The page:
"We're going to do the 47th G-7 summit on June 10 through June 12 at the Trump National Doral facility in Miami, Florida," said White House acting chief of staff Mick Mulvaney.
At a press briefing on Thursday, acting White House chief of staff Mick Mulvaney told reporters that after a vetting process, the Trump administration felt the president's Doral Miami resort was the best place to host the 2020 G-7 summit. President Trump owns and profits from the resort, which he bought in 2012.
"So, yeah, there's there's just — there's limitations at other places. We thought of the 12 places that we looked at, and you'd recognize the names of them if we told you what they were, that this was by far and away the best choice."
Mulvaney addressed the potential conflict of interest attached to choosing a property owned by the president by saying President Trump will not profit in "any way, shape or form." He did say the idea of considering Doral as the venue was originally President Trump's.
President Trump first floated the possibility of hosting the summit at his resort back in August, during this year's G-7.
This summer, House Judiciary Committee Chairman Jerry Nadler sent a letter to the White House counsel and Secret Service "seeking information about President Trump's ... promotion and solicitation of foreign and U.S. government business at Trump properties — including pushing the Trump National Doral Miami as the next venue to host the G7 Summit." He said he was looking for any "potential violations of the Foreign and Domestic Emoluments Clauses of the Constitution."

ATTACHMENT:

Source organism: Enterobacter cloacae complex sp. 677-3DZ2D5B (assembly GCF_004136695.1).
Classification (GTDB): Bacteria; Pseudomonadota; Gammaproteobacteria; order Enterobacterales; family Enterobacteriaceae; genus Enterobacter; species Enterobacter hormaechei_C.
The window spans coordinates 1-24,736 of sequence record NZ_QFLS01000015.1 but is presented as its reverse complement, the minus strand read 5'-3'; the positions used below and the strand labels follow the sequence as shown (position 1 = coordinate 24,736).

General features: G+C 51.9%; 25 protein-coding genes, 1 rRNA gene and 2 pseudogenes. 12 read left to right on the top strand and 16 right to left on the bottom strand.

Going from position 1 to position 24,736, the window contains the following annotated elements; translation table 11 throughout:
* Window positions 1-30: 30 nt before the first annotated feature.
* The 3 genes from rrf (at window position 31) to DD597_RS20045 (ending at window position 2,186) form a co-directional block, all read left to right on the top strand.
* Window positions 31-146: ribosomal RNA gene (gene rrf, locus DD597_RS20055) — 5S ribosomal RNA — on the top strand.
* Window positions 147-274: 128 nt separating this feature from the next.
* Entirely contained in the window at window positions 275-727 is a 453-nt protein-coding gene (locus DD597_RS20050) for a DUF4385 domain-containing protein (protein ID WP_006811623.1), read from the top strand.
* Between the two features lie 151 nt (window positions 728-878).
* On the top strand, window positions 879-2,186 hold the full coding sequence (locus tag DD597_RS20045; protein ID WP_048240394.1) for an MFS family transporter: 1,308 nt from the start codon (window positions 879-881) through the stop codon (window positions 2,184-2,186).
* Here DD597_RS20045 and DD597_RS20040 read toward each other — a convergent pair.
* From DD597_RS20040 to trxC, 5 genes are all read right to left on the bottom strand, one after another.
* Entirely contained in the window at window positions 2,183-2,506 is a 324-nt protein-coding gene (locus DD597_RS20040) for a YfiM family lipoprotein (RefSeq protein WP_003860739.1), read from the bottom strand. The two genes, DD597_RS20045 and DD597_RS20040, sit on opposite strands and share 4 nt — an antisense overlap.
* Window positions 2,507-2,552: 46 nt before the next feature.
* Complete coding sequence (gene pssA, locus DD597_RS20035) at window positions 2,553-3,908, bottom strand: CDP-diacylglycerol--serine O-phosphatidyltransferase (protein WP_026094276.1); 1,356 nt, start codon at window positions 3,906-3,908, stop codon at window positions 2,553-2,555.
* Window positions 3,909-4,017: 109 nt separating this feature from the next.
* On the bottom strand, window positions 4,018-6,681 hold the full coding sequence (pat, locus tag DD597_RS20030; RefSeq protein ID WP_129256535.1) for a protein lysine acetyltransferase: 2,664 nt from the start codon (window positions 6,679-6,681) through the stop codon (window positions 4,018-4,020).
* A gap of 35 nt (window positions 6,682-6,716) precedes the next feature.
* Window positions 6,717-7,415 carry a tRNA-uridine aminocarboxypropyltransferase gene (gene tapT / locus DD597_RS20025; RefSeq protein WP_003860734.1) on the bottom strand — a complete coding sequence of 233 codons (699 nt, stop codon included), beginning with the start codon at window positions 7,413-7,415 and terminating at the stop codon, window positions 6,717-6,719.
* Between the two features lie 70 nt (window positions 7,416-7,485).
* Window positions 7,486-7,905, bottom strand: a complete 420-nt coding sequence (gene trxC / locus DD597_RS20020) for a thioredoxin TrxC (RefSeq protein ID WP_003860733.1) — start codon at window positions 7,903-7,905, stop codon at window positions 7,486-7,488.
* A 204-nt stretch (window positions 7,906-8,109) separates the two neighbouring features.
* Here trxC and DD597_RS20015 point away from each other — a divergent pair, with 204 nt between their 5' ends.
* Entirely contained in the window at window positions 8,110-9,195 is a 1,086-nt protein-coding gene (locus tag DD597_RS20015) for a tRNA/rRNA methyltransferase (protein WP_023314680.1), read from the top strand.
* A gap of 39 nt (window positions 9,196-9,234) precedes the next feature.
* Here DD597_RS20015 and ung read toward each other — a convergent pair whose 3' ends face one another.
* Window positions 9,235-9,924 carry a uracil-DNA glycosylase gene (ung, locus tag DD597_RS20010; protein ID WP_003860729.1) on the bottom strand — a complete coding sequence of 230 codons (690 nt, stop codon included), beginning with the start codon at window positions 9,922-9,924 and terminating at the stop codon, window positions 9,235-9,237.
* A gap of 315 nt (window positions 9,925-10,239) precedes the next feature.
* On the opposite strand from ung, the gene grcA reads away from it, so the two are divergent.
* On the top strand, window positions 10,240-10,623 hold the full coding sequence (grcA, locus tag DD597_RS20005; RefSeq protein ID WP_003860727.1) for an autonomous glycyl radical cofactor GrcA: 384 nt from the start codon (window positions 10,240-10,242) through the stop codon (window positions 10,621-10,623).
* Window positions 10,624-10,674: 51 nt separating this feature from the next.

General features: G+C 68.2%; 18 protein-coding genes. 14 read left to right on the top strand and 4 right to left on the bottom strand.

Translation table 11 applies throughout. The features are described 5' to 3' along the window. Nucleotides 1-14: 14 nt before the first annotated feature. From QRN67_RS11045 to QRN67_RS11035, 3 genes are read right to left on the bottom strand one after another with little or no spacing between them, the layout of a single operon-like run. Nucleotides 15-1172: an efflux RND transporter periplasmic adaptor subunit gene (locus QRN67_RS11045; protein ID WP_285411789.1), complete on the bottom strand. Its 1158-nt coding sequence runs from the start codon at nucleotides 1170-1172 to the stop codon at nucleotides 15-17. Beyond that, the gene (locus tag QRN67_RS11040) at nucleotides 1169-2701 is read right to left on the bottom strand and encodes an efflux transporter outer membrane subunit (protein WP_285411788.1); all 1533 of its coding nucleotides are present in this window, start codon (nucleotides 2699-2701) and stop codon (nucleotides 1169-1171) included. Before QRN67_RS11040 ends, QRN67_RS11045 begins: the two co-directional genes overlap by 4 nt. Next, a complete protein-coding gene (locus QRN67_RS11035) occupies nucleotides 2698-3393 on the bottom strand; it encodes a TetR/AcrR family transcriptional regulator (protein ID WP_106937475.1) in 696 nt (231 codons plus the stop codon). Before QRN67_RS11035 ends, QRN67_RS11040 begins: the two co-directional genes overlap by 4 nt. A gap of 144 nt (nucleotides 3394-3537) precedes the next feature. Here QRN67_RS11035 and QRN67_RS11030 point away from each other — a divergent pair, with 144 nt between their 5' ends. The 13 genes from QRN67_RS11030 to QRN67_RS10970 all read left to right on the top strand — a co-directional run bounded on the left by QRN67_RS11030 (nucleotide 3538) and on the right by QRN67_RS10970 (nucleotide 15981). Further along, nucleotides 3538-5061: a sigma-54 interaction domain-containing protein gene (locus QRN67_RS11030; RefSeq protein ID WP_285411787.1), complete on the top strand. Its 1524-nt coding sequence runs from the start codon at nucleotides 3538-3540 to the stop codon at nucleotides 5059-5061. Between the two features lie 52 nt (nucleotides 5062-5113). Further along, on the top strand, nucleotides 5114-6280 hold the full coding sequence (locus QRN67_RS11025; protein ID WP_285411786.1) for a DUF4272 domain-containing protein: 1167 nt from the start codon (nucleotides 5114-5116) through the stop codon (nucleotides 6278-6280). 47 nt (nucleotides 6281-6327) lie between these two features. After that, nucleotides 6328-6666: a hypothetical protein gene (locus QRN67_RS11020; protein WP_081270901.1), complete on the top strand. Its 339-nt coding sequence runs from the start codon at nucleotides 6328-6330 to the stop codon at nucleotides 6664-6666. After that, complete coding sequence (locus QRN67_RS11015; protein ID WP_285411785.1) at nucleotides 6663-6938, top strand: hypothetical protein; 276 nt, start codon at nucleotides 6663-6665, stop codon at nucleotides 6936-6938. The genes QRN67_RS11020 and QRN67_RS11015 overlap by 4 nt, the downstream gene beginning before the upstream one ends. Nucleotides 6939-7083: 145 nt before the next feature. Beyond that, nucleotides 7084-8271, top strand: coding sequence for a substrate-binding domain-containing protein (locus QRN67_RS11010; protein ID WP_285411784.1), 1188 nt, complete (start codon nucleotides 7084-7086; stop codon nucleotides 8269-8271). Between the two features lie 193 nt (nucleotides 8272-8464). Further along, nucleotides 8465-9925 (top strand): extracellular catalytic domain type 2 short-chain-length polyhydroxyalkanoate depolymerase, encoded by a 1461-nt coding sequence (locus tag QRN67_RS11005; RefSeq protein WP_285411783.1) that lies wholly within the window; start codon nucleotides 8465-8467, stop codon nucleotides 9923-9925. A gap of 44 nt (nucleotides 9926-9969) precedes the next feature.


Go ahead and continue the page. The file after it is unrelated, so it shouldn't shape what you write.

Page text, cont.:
Nadler said in the letter that holding the summit at Doral "implicates both [the Foreign and Domestic Emoluments Clauses]" and "reflects perhaps the first publicly known instance in which foreign governments would be required to spend foreign government funds at President Trump's private businesses in order to engage in official diplomatic negotiations and meetings with the United States."
On Thursday, Nadler released a statement saying Mulvaney's announcement "is among the most brazen examples yet of the President's corruption. He is exploiting his office and making official U.S. government decisions for his personal financial gain. ... The Committee will continue investigating, litigating and legislating regarding these matters — including pressing for answers to our prior requests about the G7 selection process."
The House Appropriations Committee also responded quickly to the news. It wrote in a tweet, "Now seems like a good time to remind [Mick Mulvaney and President Trump] that the House has voted ~ MULTIPLE TIMES ~ to block any use of federal funds at Trump properties, including funds needed to stand up a G7 summit at Trump Doral." That tweet was referring to bills passed in the House in June that would "restrict the President's self-enrichment" and block "uses of taxpayer dollars in the Executive Branch at Trump properties".
The Trump administration's move is, at the very least, an unusual one compared to recent precedent. The last two G-7 summits in the U.S. were held at Camp David and at Georgia's Sea Island Resort, neither of which was owned by a sitting president.
Additional reporting from Newsy affiliate CNN.